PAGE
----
This is a truly lovely book. I’ve blogged about it before, because I knew it was coming, but now I am holding a copy in my hands it is just a delight.
The idea is simple, as many good ideas are; there are 67 red-listed species of bird in the UK, let’s get 67 writers to write about them and 67 artists to depict them. The idea was that of Kit Jewitt (he has lots of good ideas) and the BTO have published the book. The BTO is a very good book publisher which isn’t necessarily what one expects from a bunch of bird boffins in East Anglia but this is the latest in a series of cracking books (see Bird Atlas 2007-20“11 and Flight Lines for example).
What emerges is a varied book of different writing styles and perspectives with each page of text facing a piece of art with its own special character. Only one species has its text and artwork provided by the same person and the Long-tailed Duck should be delighted to have got so much attention from the talented Mr Packham.
There is a nice touch at the back where three species which have always been rare in the UK as breeding species, but at least one of which was tipped as a rampaging new colonist in the past, are mentioned for their current absence as breeding species from the UK. Can you think what they are? Maybe buy the book to find out.
But buy the book anyway because the profits go to the BTO and the RSPB to help these species get onto the green list, by way of the amber list, from the red list. The text is a little coy about what ‘profits’ are and how these will be split but that’s where they are going.
It pleased me to notice that all three Wild Justice co-founders have their words in this volume: Chris for Long-tailed Duck, Ruth for Merlin and myself for the Linnet, and that made me wonder how the species were allocated. I know I volunteered with enthusiasm for the Linnet and I believe Ruth asked for a raptor and got a Merlin for a lady and Chris can pop up anywhere – we all know that. But I turned to the gamebirds, Grey Partridge, Black Grouse and Capercaillie, and noticed a couple of friends’ names attached to the first two. And then I turned to the waterfowl and saw Chris’s name and couple of others I know well on Velvet and Common Scoter, White-fronted Goose, Scaup and Pochard. And so I looked at the raptor texts too. Not a GWCT, BASC or Moorland Association author to be seen.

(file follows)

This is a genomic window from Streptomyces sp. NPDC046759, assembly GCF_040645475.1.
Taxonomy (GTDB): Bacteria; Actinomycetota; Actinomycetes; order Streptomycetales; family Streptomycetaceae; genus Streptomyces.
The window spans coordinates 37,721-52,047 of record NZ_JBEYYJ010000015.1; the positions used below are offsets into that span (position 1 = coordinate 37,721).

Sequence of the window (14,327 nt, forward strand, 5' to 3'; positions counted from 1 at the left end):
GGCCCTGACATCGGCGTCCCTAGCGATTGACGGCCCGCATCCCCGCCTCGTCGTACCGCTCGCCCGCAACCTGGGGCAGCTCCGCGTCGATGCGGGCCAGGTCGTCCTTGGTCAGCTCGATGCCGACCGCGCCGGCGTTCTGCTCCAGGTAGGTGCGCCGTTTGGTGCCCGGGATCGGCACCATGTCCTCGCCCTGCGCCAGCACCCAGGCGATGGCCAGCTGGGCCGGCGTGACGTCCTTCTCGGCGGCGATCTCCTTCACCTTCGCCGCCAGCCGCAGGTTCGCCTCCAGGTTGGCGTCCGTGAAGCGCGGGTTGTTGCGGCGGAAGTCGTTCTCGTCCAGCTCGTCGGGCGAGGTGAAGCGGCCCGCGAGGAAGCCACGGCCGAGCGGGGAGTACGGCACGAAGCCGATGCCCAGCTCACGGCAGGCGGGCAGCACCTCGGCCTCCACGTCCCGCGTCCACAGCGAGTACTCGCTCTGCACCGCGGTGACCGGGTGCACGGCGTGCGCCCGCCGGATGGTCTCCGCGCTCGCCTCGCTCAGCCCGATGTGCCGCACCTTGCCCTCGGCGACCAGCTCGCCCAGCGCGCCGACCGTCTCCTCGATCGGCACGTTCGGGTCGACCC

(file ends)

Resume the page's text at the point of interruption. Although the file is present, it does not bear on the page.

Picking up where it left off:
If Dick Potts were still with us I think he would have been bagging the Grey Partridge, and I’m sure he would have been seen as one of us. I can think of other writers from a shooting perspective who could have done a good job but they aren’t in here. Is that because they are now seen as beyond the pale? It might be. Or was it because ‘we’ just don’t think of ‘them’ when it comes to loving wildlife like ‘we’ do. I think that would be a bit harsh although I can also see that the pages of love for particular species which ended with ‘…and then I shot it’ might have been a bit tricky to cope with. The rift between bird watchers and bird shooters is pretty deep – probably deeper than ever. Discuss!
Red Sixty Seven: a collection of words and art inspired by Britain’s most vulnerable birds curated by Kit Jewitt is published by the BTO.